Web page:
22 HERITAGE SUSTAINABILITY: 0.86/1 (2014)
Colombia’s result of 0.86/1 is reflective of the high level of priority given to the protection, safeguarding and promotion of heritage sustainability by Colombian authorities. The policy, institutional and management development regarding heritage has been significant in recent years. While many public efforts are dedicated to registrations and inscriptions, conservation and management, capacity-building, social appropriation and community involvement and raising-awareness, select persisting gaps call for additional actions to improve this multidimensional framework.
Colombia scored 0.87/1 for registration and inscriptions, indicating that authorities’ efforts have resulted in many up-to-date national and international registrations and inscriptions of Colombian sites and elements of tangible and intangible heritage. The national inventory of cultural heritage of Colombia is the list of Properties of Cultural Interest (BIC), which is updated at least once a year. The BICs include heritage assets reported prior to the adoption of the Cultural Heritage Law 1185 in 2008, as well as archaeological heritage sites declared after the issuance of this law. Currently there are 1092 BICs. Government efforts have also resulted in the successful recognition of 6 cultural heritage sites as World Heritage. The national inventory of intangible heritage of Colombia is recorded on the Representative List of Intangible Heritage -LRPCI. Fifteen manifestations of intangible heritage have been declared and recorded on this list, eight of which are part of the Representative List of the Intangible Cultural Heritage of Humanity.
Colombia scored 0.80/1 for the protection, safeguarding and management of heritage, indicating that there are several well-defined policies and measures, but select gaps persist. The Cultural Heritage Law 1185 of 2008 is now the legislative support of cultural heritage policy in Colombia. This law establishes concepts and contemporary models of management, protection, conservation, recovery, safeguarding, sustainability and dissemination of tangible and intangible heritage. It establishes an institutional structure in which the various levels of government administration work together to fulfil these functions, alongside of communities. The National System of Cultural Heritage is the body that articulates and decentralizes this structure and establishes mechanisms for participation and management. Through this system, the National Heritage Council as well as the Departmental and District Heritage Councils participate and interact with national and local government entities. These institutional and management developments are not yet sufficient as gaps still remain in some areas. One challenge that remains is a need for increased budgetary allocation for the protection and promotion of heritage, requiring the efforts of not only the national central State but also local governments, and in some cases the private sector. Moreover, although major recovery efforts of historic centers have been launched, additional investment and management is required for more complete revitalization. Other challenges concern improving management and safeguarding capabilities regarding intangible heritage celebrations. The intangible heritage of indigenous groups and Afro-descendants is at risk in some regions of Colombia due to inadequate skills in these areas. Finally, although Colombia is party to the 1954 Convention for the Protection of Cultural Property in the Event of Armed Conflict and has adopted national legislation to ensure its application, no specific capacity building and training programmes for the armed forces regarding the protection of cultural property in the event of armed conflict have been implemented in the last 3 years. Another gap consists of the lack of systematic inclusion of local communities in heritage site management committees, although authorities do recognize that local communities are to be included in registry and inventorying processes. Finally, major heritage sites do not have Disaster Risk Management plans. However, following the climate disaster of the 2010-2011 Niña weather phenomenon, exceptional measures were taken and the Ministry of Culture launched an initiative to repair cultural infrastructures that were affected. 85 buildings were rehabilitated in 12 departments and 60 municipalities.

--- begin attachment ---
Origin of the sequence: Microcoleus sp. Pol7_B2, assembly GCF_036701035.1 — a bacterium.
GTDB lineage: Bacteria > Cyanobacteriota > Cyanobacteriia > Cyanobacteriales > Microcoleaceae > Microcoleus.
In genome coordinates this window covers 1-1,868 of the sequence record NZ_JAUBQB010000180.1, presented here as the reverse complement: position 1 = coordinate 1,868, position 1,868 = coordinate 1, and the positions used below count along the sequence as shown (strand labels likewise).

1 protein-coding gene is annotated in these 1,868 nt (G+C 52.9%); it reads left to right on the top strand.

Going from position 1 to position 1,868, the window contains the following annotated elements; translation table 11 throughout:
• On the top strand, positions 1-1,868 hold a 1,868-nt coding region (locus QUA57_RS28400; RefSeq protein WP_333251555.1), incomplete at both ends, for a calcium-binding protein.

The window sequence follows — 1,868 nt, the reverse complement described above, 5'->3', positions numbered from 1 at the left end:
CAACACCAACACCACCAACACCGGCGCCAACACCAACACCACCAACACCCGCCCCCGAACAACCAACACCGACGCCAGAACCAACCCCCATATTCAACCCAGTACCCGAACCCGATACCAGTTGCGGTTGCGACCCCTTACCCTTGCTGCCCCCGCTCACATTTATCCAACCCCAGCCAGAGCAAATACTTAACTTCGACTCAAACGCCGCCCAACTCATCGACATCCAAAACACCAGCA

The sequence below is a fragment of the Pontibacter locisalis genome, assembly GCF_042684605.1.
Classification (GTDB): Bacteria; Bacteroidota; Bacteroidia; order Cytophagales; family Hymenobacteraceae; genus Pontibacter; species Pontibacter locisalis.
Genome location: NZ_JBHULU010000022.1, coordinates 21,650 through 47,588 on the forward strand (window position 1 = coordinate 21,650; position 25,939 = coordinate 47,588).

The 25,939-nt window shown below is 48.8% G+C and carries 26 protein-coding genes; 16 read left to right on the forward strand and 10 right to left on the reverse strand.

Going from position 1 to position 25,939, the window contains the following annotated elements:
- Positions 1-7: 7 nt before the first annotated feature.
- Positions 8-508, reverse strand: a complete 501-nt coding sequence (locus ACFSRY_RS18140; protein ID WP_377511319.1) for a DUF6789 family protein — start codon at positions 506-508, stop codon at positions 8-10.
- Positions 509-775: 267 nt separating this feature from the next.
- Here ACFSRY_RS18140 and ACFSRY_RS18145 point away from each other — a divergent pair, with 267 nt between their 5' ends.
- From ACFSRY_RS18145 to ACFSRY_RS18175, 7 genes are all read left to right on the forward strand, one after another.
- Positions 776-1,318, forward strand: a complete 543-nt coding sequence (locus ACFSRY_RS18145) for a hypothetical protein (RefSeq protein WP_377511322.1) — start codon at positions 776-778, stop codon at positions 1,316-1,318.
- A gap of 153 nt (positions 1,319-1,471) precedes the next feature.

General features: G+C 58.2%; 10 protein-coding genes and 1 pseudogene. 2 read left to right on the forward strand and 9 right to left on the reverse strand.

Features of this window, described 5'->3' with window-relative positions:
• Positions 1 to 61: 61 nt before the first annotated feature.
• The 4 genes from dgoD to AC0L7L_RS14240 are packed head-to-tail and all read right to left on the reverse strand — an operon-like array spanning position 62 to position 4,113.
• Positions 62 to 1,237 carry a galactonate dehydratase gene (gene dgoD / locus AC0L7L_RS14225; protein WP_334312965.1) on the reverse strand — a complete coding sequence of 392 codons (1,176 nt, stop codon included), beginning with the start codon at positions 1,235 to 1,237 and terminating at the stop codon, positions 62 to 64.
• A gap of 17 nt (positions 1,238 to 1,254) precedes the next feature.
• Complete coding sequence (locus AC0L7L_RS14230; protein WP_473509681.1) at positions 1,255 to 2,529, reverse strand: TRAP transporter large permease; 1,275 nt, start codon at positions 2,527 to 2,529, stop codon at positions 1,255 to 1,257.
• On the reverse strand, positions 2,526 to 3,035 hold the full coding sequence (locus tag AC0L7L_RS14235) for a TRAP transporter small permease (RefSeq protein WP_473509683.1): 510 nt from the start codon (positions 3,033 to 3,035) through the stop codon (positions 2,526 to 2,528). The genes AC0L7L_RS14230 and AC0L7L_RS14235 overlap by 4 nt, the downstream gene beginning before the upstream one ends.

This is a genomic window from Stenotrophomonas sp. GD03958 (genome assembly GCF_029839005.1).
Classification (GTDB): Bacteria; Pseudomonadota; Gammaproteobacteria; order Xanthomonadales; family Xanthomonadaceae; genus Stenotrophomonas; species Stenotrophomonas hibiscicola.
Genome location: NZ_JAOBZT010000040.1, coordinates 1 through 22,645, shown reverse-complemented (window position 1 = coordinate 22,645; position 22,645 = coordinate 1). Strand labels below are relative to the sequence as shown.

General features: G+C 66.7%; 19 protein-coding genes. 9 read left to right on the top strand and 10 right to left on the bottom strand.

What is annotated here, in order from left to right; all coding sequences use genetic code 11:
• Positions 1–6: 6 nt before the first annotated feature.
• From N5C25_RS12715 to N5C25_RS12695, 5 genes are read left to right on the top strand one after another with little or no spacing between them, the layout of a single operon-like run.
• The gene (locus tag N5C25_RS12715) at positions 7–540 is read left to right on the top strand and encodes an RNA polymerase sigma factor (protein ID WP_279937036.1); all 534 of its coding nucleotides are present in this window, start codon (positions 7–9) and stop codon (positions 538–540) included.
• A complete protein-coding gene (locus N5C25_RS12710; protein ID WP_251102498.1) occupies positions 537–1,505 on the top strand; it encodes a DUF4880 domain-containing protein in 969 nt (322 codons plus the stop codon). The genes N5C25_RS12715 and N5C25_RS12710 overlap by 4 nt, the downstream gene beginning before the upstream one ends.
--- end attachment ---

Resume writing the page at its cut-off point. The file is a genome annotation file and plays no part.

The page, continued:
Colombia scored 0.93/1 for the transmission and mobilization of support, which reflects the tremendous efforts taken to raise awareness of heritage’s value and its threats, as well as efforts to involve all actors in the safeguarding of heritage. The support and involvement of the private sector and civil society in the protection, conservation and promotion of cultural heritage is fostered through the Special Management and Protection Plans of Heritage Properties and the Special Plans for the Safeguarding of Intangible Heritage. The 2008 Cultural Heritage Law created these plans to establish activities relevant to identification, documentation, research, preservation, protection, promotion, enhancement, transmission and revitalization; and to include in these activities, rigorous processes of consultation and coordination between communities, bodies of the State and participation mechanisms. Regarding the raising of awareness, in addition to differential pricing, measures include programmes to promote the sustainability of natural heritage amongst school age children. Further efforts to improve awareness could be made by increasing the signage at World Heritage sites and at major national cultural heritage sites inscribed in national registries, as no normative framework yet exists regarding the clear identification of such sites for visitors.